Municipal Solid Waste (also known as MSW) is primarily comprised of organic materials, paper, plastics, glass and metal. Together, these solid waste streams represent around 85 percent of the MSW composition. In spite of the increasing use of recycling and composting, particularly in developed countries, significant amounts of plastics, glass, and paper still end up being landfilled or incinerated. Society’s willingness to dispose of garbage responsibly has not kept up with the ability to produce it. As a result, there is currently a large emphasis on reducing waste, handling generated waste better, and developing a circular economy.
The properties and versatility of plastics, along with their low production costs (when compared to other competing materials), have made them ubiquitous materials. Unfortunately, although plastic waste is a very visible problem, only about 10 percent the total plastic waste is currently recycled. Recycling efforts are the responsibility of all the elements involved in the chain, from the small consumer who uses a plastic-related product and local/country governments, to the plastic producers, resin converters, all the way up to brand owners. Resin converters are busy designing new packaging so their products can be easily recycled, while at the same time governments are signing bills intended to promote recycling (e.g., the EPR bills signed in Maine and Oregon) or implementing bans that prohibit the use of plastic products that are considered hard to recycle. While many plastic-based companies have set ambitious sustainability goals, others just prefer to abstain from using plastics by replacing them with aluminum cans (as beverage vendors are doing in Japan).
Within this context, several additional questions can be raised:
- Who is working on recycling initiatives?
- Which advanced technologies are being developed to complement the conventional mechanical recycling techniques? How economically competitive are these technologies?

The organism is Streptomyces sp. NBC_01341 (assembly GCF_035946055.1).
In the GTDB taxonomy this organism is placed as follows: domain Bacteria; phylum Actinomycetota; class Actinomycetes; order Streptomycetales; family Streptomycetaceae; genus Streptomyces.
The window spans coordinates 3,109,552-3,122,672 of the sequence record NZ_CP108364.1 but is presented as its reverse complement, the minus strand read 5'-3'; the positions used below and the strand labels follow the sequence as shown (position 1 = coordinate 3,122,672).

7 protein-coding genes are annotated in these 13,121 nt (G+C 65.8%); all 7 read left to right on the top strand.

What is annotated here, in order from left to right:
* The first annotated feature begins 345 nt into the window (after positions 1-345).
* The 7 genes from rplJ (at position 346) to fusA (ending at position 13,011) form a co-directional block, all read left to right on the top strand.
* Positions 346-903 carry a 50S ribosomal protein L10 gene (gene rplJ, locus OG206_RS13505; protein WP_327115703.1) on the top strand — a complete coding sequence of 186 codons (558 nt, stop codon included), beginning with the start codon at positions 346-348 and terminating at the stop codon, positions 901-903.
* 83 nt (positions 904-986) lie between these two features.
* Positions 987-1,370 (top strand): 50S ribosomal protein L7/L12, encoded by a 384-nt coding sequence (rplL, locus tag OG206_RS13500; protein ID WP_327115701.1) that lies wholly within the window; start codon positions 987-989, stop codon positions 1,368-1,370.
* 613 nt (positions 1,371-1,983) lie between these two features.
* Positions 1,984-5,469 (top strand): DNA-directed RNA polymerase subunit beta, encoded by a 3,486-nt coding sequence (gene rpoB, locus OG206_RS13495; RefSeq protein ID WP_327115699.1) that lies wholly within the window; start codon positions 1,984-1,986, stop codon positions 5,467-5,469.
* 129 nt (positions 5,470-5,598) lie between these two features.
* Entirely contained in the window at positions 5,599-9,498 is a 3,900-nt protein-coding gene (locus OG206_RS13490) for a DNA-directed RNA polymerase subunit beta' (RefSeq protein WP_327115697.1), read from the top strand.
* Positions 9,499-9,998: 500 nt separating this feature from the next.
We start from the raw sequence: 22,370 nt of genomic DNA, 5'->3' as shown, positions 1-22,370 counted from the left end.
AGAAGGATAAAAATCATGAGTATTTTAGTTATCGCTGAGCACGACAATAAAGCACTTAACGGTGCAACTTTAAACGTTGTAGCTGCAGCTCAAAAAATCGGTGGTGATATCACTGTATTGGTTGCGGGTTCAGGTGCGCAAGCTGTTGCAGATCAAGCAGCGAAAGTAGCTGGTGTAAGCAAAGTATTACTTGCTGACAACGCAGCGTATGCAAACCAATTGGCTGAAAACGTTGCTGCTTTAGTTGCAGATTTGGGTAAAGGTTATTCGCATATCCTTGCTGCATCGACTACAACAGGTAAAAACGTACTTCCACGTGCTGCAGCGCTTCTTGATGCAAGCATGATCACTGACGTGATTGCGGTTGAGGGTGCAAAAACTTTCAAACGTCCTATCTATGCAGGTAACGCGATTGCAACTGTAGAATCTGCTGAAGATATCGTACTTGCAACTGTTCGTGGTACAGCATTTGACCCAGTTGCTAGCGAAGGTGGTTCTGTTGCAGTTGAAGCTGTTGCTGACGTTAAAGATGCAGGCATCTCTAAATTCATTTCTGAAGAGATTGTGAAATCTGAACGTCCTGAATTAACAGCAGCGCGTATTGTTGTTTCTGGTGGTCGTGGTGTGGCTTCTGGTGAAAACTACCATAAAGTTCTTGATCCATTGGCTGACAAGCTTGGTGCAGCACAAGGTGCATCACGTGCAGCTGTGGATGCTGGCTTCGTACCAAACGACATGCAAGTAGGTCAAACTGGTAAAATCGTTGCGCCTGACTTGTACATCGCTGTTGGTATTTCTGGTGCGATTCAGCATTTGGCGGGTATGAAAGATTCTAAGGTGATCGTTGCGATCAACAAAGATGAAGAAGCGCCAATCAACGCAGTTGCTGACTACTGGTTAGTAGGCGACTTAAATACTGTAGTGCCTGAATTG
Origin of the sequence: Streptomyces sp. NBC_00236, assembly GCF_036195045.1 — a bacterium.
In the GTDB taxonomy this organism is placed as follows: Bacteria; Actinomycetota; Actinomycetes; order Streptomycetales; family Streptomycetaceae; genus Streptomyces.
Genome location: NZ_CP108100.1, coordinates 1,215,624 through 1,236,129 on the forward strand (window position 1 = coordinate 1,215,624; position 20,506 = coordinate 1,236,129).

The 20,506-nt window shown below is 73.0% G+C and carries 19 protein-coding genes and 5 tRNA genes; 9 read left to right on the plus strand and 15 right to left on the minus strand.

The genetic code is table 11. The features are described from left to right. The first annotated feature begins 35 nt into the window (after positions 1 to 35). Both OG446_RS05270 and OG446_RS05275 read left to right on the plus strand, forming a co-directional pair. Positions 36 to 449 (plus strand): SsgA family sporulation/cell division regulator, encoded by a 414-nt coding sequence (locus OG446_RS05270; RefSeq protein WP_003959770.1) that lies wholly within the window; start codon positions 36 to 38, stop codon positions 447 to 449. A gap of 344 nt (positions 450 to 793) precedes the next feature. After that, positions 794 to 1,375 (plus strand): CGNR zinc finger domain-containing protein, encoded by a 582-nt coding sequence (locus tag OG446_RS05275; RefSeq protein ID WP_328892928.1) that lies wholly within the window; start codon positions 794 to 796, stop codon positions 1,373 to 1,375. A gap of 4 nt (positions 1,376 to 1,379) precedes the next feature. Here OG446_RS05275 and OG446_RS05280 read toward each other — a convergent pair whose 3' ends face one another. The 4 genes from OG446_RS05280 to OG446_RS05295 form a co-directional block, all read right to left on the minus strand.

- Are all the plastics recyclable?
- What are the demand and prices of certain recycled plastics such as PET and polyolefins in the main regions?
- Where are plastic recycling facilities being constructed?
- What is the impact of recycling on the future market growth of conventional plastics in key developing countries such as Asia?
- How is the recycling of other types of materials, such as lithium-ion batteries being addressed?
To provide answers to these and other questions, NexantECA has been undertaking several studies on the topic of recycling and the circular economy. Some of our recent studies include:
- Market Insights Report: Recycled Polyolefins-2021 (November 2021)
- Market Insights Report: Recycled Polyester-2021 (August 2021)
- TECH Report: Material Recovery Facilities for Plastic Waste (October 2021)
- TECH Report: Advances in Depolymerization Technologies for Recycling (May 2021)
- TECH Report: Recycling of Lithium-ion Batteries (December 2020)
- Biorenewable Insights Report: Municipal Solid Waste (MSW) (June 2016)
- Special Report: Olefins from Mixed Plastics Waste – Are Thermolysis Routes Viable? (September 2020)
- Special Report: Plastics Recycling: Impact on the Polymers Industry in Asia Pacific – Volume I: China, Japan and Australia (March 2020)
These reports provide not only a description of the commercial and developing recycling technologies, but also economic models, market assessments, outlooks, as well as strategic insights that can support the decision making of key players in the industry.
For more information about NexantECA’s reports, please Contact Us.
About Us - NexantECA, the Energy and Chemicals Advisory company is the leading advisor to the energy, refining, and chemical industries. Our clientele ranges from major oil and chemical companies, governments, investors, and financial institutions to regulators, development agencies, and law firms. Using a combination of business and technical expertise, with deep and broad understanding of markets, technologies and economics, NexantECA provides solutions that our clients have relied upon for over 50 years.